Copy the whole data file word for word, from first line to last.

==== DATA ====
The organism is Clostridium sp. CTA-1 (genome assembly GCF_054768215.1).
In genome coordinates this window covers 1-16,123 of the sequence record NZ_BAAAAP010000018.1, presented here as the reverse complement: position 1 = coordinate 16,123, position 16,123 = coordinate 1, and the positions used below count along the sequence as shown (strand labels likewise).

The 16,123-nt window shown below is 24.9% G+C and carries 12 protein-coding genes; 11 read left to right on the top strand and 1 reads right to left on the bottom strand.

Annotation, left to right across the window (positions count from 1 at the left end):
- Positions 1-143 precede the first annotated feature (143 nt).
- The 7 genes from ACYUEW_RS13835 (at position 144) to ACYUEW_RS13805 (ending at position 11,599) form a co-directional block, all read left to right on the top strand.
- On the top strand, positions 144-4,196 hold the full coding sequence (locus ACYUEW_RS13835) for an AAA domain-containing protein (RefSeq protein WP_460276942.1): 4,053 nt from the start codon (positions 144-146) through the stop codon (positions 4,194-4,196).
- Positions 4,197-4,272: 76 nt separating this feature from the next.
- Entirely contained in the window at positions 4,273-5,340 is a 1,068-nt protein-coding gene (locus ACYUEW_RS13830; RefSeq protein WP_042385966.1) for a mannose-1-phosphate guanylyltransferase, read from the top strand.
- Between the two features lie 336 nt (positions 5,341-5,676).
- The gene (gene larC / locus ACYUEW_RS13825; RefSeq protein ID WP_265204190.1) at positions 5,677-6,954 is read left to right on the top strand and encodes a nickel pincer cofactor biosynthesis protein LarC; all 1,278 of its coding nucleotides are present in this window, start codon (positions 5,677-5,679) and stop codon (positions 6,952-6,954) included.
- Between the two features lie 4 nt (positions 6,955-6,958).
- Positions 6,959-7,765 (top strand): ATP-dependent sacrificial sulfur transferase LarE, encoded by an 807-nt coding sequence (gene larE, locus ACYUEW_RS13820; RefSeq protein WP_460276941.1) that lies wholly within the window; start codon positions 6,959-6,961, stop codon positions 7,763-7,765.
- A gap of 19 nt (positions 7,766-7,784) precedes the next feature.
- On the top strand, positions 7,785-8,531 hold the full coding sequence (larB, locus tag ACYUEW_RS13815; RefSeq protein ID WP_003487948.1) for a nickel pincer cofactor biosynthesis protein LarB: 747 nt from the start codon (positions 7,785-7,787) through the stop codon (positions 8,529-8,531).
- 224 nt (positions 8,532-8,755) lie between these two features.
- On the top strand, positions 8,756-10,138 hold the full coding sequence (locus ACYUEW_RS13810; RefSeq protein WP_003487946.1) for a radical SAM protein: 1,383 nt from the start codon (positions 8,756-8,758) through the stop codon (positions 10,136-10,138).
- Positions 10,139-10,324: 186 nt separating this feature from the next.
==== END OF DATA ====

The organism is Clostridium sp. CTA-1 (genome assembly GCF_054768215.1).
In genome coordinates this window covers 1-16,123 of the sequence record NZ_BAAAAP010000018.1, presented here as the reverse complement: position 1 = coordinate 16,123, position 16,123 = coordinate 1, and the positions used below count along the sequence as shown (strand labels likewise).

The 16,123-nt window shown below is 24.9% G+C and carries 12 protein-coding genes; 11 read left to right on the top strand and 1 reads right to left on the bottom strand.

Annotation, left to right across the window (positions count from 1 at the left end):
- Positions 1-143 precede the first annotated feature (143 nt).
- The 7 genes from ACYUEW_RS13835 (at position 144) to ACYUEW_RS13805 (ending at position 11,599) form a co-directional block, all read left to right on the top strand.
- On the top strand, positions 144-4,196 hold the full coding sequence (locus ACYUEW_RS13835) for an AAA domain-containing protein (RefSeq protein WP_460276942.1): 4,053 nt from the start codon (positions 144-146) through the stop codon (positions 4,194-4,196).
- Positions 4,197-4,272: 76 nt separating this feature from the next.
- Entirely contained in the window at positions 4,273-5,340 is a 1,068-nt protein-coding gene (locus ACYUEW_RS13830; RefSeq protein WP_042385966.1) for a mannose-1-phosphate guanylyltransferase, read from the top strand.
- Between the two features lie 336 nt (positions 5,341-5,676).
- The gene (gene larC / locus ACYUEW_RS13825; RefSeq protein ID WP_265204190.1) at positions 5,677-6,954 is read left to right on the top strand and encodes a nickel pincer cofactor biosynthesis protein LarC; all 1,278 of its coding nucleotides are present in this window, start codon (positions 5,677-5,679) and stop codon (positions 6,952-6,954) included.
- Between the two features lie 4 nt (positions 6,955-6,958).
- Positions 6,959-7,765 (top strand): ATP-dependent sacrificial sulfur transferase LarE, encoded by an 807-nt coding sequence (gene larE, locus ACYUEW_RS13820; RefSeq protein WP_460276941.1) that lies wholly within the window; start codon positions 6,959-6,961, stop codon positions 7,763-7,765.
- A gap of 19 nt (positions 7,766-7,784) precedes the next feature.
- On the top strand, positions 7,785-8,531 hold the full coding sequence (larB, locus tag ACYUEW_RS13815; RefSeq protein ID WP_003487948.1) for a nickel pincer cofactor biosynthesis protein LarB: 747 nt from the start codon (positions 7,785-7,787) through the stop codon (positions 8,529-8,531).
- 224 nt (positions 8,532-8,755) lie between these two features.
- On the top strand, positions 8,756-10,138 hold the full coding sequence (locus ACYUEW_RS13810; RefSeq protein WP_003487946.1) for a radical SAM protein: 1,383 nt from the start codon (positions 8,756-8,758) through the stop codon (positions 10,136-10,138).
- Positions 10,139-10,324: 186 nt separating this feature from the next.